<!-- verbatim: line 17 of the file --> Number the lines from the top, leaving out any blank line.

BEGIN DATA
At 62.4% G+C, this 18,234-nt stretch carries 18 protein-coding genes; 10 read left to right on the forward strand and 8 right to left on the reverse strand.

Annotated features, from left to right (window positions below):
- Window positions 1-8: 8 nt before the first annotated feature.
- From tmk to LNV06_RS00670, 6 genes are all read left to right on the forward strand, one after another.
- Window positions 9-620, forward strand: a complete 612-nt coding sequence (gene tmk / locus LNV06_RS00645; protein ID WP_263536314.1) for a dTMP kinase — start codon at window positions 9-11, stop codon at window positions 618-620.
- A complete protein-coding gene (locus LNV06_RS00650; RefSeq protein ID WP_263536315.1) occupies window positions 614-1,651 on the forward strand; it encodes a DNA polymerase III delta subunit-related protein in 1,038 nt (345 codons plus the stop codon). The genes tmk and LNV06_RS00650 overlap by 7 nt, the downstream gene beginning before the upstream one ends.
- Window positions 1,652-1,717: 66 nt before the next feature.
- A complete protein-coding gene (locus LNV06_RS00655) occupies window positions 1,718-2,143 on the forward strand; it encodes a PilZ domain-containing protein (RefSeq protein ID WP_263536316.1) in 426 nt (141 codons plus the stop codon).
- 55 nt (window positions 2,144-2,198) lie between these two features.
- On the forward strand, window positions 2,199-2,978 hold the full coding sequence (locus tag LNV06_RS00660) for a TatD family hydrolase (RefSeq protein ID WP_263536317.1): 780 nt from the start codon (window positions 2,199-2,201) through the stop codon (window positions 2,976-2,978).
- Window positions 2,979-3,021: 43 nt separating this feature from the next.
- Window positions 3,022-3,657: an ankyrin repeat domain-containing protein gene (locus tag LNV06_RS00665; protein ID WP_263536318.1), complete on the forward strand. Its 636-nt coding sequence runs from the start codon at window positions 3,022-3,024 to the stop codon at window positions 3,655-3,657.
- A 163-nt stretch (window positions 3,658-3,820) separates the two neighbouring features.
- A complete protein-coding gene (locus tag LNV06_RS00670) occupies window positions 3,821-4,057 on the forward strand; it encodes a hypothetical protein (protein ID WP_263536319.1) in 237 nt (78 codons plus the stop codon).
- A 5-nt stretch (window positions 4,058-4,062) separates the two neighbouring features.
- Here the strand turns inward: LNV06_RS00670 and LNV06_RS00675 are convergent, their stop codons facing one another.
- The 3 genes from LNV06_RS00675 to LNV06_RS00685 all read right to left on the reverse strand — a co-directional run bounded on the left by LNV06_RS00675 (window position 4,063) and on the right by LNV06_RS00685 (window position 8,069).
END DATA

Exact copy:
- The 3 genes from LNV06_RS00675 to LNV06_RS00685 all read right to left on the reverse strand — a co-directional run bounded on the left by LNV06_RS00675 (window position 4,063) and on the right by LNV06_RS00685 (window position 8,069).